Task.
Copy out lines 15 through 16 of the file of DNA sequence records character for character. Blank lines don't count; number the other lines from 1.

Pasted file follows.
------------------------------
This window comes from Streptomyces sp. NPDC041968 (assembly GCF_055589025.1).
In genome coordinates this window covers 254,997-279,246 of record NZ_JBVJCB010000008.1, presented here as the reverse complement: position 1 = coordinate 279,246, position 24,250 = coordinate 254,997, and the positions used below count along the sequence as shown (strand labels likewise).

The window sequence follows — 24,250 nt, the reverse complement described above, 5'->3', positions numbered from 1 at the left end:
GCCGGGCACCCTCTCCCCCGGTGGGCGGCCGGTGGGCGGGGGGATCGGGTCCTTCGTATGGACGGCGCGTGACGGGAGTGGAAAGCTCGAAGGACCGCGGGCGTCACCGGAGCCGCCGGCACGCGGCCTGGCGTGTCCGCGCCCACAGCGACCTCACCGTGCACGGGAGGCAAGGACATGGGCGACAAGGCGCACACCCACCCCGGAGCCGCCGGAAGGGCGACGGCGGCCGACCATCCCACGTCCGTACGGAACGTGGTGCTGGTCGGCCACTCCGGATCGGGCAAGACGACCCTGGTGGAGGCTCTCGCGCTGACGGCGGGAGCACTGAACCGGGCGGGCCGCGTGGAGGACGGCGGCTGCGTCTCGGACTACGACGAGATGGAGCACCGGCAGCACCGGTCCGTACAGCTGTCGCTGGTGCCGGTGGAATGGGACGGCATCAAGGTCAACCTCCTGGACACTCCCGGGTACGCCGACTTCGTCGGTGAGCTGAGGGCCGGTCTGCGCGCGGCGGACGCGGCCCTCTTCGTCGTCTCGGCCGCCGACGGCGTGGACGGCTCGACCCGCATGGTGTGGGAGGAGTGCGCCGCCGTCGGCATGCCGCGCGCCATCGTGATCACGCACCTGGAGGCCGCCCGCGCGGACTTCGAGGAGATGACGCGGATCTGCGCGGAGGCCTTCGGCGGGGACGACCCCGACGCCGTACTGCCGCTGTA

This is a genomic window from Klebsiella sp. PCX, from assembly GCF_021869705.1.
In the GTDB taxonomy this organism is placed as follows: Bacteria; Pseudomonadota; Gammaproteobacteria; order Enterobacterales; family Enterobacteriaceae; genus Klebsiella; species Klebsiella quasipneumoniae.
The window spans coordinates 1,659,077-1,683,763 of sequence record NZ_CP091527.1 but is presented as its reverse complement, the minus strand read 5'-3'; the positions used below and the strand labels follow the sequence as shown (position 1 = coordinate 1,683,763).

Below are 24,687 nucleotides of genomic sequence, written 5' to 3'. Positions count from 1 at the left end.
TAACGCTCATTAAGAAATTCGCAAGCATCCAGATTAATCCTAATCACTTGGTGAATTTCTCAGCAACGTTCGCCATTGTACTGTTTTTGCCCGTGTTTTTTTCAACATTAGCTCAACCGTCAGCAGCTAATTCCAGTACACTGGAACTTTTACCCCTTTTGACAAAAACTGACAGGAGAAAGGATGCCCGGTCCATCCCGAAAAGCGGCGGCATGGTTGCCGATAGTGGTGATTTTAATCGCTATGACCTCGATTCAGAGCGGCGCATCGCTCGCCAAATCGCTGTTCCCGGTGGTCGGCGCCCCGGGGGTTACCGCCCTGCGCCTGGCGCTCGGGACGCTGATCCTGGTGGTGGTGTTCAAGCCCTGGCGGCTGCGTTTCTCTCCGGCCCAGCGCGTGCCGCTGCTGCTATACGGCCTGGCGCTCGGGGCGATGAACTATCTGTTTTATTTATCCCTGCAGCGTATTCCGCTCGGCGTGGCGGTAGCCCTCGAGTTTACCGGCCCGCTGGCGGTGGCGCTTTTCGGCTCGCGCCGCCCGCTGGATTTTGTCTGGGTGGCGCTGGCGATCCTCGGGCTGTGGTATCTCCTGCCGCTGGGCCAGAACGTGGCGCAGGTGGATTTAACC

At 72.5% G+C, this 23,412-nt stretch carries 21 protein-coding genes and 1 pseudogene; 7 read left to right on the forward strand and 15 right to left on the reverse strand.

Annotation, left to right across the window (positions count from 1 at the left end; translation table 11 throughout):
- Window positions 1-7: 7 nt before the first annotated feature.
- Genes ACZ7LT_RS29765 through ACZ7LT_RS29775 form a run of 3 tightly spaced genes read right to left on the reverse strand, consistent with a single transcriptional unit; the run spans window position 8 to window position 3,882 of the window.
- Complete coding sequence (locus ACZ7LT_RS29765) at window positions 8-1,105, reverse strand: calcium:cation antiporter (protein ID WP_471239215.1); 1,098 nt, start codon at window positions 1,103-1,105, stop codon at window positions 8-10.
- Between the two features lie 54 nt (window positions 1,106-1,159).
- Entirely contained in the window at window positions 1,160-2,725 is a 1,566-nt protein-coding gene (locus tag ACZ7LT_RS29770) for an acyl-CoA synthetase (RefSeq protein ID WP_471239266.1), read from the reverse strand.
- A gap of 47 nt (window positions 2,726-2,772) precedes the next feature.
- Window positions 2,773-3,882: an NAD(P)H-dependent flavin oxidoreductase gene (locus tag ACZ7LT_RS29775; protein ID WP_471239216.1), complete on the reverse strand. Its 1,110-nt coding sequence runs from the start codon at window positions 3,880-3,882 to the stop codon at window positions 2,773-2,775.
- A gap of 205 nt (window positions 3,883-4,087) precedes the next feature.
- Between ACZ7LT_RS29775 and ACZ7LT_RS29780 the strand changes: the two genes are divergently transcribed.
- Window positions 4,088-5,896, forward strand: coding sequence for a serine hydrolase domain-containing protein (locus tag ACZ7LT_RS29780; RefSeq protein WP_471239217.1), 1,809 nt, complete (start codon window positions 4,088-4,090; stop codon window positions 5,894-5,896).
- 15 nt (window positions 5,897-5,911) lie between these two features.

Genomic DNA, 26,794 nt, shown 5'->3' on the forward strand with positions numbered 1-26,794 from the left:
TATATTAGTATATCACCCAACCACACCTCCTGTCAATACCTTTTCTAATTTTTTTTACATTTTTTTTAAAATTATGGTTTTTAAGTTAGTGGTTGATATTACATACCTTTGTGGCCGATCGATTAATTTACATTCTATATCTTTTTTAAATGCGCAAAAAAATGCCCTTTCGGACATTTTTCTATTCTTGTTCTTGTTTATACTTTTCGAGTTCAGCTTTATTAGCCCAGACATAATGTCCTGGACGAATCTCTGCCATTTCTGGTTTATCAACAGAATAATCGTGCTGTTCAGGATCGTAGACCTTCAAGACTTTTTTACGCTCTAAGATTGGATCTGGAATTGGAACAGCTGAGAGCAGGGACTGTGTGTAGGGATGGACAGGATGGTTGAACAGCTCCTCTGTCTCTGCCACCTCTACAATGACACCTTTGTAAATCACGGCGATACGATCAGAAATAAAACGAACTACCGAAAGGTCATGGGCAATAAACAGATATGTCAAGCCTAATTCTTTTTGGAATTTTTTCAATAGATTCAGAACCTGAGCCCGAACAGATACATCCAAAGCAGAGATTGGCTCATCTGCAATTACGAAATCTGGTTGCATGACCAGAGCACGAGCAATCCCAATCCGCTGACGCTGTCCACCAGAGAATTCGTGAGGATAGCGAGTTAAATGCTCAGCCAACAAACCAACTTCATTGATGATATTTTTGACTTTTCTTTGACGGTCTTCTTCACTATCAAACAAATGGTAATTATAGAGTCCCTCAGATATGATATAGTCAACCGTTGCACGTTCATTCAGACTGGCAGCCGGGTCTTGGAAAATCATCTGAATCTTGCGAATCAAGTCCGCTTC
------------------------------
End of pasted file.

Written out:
- Between the two features lie 54 nt (window positions 1,106-1,159).
- Entirely contained in the window at window positions 1,160-2,725 is a 1,566-nt protein-coding gene (locus tag ACZ7LT_RS29770) for an acyl-CoA synthetase (RefSeq protein ID WP_471239266.1), read from the reverse strand.